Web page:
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Special populations: People who smoke
Cigarette smoking is an important public health issue that causes more than 480,000 deaths annually. Smoking increases the risk of many diseases, from heart disease to stroke. This research indicates that smoking before and or after a diagnosis of breast cancer affects survival, and also shows that it is never too late to quit smoking. (02/23/16)
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How cigarette smoking before and/or after a diagnosis of breast cancer affects breast cancer survival and other smoking-related diseases.
While experts may not have enough evidence to confirm a direct relationship between smoking and breast cancer, the 2014 Report of the Surgeon General on the health consequences of smoking suggested that smoking may cause breast cancer. Beyond the risk of breast cancer, cigarette smoking is an important public health issue. It increases the risk of heart disease, stroke, lung cancer, overall diminished health, and causes more than 480,000 deaths in the U.S. each year.
While no studies directly implicate cigarette smoking as a cause of breast cancer, this study found that smoking appears to affect breast cancer mortality. Researchers saw a benefit for women who quit smoking after their breast cancer diagnosis; that is promising, showing that quitting smoking, even later rather than sooner, can improve health.
Additionally, cigarette smoking has harmful health effects throughout the body. Women and men who smoke should get whatever help they need to quit.
Oncology Nurse Advisor
The Sacramento Bee
Previous research linked cigarette smoking before breast cancer diagnosis to lower breast cancer survival but little is known about how smoking after a breast cancer diagnosis affects breast cancer survival.
In January 2016, Michael Passarelli and colleagues from the University of California, San Francisco and other institutions published a study in the Journal of Clinical Oncology about how smoking before and after a breast cancer diagnosis affects breast cancer survival.
Whether an association exists between breast cancer survival and smoking before or after a diagnosis of breast cancer.
About 21,000 women from the Collaborative Breast Cancer Study (CBCS) participated in this study and:
The women were asked several key questions about smoking: whether they had smoked at least 100 cigarettes during their lifetime, when they started, how long they had been smoking, the average number of cigarettes they smoked each day, whether they had smoked one year before they were diagnosed with breast cancer, if they currently smoked, and (for the women who had quit) the age they quit.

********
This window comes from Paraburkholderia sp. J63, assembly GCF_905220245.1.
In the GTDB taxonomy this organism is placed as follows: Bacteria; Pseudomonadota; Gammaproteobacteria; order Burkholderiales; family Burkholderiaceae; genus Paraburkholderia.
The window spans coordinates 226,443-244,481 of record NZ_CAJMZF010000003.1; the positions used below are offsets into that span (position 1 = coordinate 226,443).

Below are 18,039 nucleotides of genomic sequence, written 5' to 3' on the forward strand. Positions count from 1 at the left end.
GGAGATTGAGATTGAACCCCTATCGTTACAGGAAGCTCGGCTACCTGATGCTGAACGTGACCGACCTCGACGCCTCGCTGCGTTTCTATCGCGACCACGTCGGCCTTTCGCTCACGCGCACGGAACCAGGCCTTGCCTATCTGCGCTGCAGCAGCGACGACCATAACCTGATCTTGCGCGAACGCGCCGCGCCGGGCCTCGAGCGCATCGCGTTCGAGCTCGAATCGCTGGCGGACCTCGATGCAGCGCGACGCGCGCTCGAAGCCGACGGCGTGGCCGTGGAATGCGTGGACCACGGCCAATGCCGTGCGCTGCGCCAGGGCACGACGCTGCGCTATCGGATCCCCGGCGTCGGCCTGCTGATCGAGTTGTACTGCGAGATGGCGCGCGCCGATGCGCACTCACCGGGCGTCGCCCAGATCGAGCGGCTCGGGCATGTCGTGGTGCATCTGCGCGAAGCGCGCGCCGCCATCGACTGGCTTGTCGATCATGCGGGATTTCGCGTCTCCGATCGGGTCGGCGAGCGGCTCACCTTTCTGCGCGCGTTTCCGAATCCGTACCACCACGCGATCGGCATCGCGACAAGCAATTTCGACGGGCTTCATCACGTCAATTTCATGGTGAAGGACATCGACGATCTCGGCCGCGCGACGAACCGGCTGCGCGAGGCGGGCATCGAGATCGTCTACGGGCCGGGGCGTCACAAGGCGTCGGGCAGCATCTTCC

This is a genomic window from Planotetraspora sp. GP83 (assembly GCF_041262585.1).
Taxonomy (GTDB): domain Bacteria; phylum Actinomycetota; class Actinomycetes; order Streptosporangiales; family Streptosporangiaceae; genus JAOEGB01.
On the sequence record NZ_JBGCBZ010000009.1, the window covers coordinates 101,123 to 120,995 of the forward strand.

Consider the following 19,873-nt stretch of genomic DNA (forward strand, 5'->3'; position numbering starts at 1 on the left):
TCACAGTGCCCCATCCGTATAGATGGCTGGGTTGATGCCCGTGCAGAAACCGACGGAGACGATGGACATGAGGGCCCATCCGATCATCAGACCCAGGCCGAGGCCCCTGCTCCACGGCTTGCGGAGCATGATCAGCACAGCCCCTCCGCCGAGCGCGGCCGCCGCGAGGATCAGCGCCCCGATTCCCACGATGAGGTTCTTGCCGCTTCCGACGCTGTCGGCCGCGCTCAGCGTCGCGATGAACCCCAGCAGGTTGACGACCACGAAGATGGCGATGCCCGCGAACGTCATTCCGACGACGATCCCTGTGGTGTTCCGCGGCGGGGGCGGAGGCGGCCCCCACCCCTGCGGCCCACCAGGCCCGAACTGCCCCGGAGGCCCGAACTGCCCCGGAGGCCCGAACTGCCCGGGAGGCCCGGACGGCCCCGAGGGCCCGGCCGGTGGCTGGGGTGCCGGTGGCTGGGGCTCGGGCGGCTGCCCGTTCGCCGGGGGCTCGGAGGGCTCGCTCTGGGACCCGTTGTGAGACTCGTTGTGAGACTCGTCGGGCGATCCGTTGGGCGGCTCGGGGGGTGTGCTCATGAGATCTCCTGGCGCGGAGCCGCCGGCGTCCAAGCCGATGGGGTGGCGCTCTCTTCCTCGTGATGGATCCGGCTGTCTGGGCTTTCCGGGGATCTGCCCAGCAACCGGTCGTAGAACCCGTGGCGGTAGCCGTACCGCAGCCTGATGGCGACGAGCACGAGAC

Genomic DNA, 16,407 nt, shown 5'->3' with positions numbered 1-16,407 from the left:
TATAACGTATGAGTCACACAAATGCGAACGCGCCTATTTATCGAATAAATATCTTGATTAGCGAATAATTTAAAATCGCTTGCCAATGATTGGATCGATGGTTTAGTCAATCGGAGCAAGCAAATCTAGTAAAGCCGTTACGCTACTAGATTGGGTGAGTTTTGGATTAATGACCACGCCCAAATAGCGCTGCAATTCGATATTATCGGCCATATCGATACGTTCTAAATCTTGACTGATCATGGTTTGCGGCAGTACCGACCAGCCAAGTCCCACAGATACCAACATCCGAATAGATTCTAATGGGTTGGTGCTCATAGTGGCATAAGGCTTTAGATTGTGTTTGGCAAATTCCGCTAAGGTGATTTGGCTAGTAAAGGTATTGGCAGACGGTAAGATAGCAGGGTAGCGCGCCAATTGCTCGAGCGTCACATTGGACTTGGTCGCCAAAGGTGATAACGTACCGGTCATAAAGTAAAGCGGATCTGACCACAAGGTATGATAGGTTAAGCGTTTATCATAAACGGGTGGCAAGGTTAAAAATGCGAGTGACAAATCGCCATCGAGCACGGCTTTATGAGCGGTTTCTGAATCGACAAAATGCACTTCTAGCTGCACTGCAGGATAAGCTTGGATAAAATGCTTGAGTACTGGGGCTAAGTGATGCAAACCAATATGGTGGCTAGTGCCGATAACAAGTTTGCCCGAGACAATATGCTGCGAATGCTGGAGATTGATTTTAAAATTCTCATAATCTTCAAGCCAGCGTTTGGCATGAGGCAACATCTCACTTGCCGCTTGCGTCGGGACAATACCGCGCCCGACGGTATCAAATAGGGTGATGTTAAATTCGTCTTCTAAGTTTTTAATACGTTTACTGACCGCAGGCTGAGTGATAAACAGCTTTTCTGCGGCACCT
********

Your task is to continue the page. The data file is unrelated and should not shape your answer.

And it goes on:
About 15,000 women from the CBCS study were invited to participate in the Collaborative Women’s Longevity Study (CWLS). The women who completed the survey were all breast cancer survivors and were an average of 6 years post-breast cancer diagnosis. This questionnaire asked the women for information about their post-diagnosis exposures and health events.
Conducting a study based on responses from a self-reported questionnaire has limitations. It is possible that some women may not have accurately presented their smoking status. The study design allowed only one opportunity to follow up with the smoking status of women after diagnosis; because the study represents only a snapshot, it may not have been entirely accurate.
Nor did this study take into account the hormone receptor status of breast tumors, or whether or not women had a mutation in BRCA or another gene that increases cancer risk; whether these factors combined with smoking affect breast cancer survival—and to what extent—is unknown.
This research provides evidence that smoking affects breast cancer survival before and after a breast cancer diagnosis, and showing that quitting after breast cancer diagnosis has benefits. However, according to the study authors, “Regardless of a diagnosis of breast cancer, smokers should undergo recommended respiratory and cardiovascular disease surveillance to reduce smoking-related survival.”
Centers for Disease Control and Prevention (CDC): Quitting Smoking
Smokefree.gov is a part of the U.S. Department of Health and Human Services’ efforts to reduce smoking rates in the United States, particularly among certain populations.
CDC Fact Sheet: Health Effects of Cigarette Smoking
Passarelli MN, Newcomb, PA, Hampton JM, et al. “Cigarette Smoking Before and After Breast Cancer Diagnosis: Mortality From Breast Cancer and Smoking-Related Diseases.” Journal of Clinical Oncology. Published online first on January 25, 2016.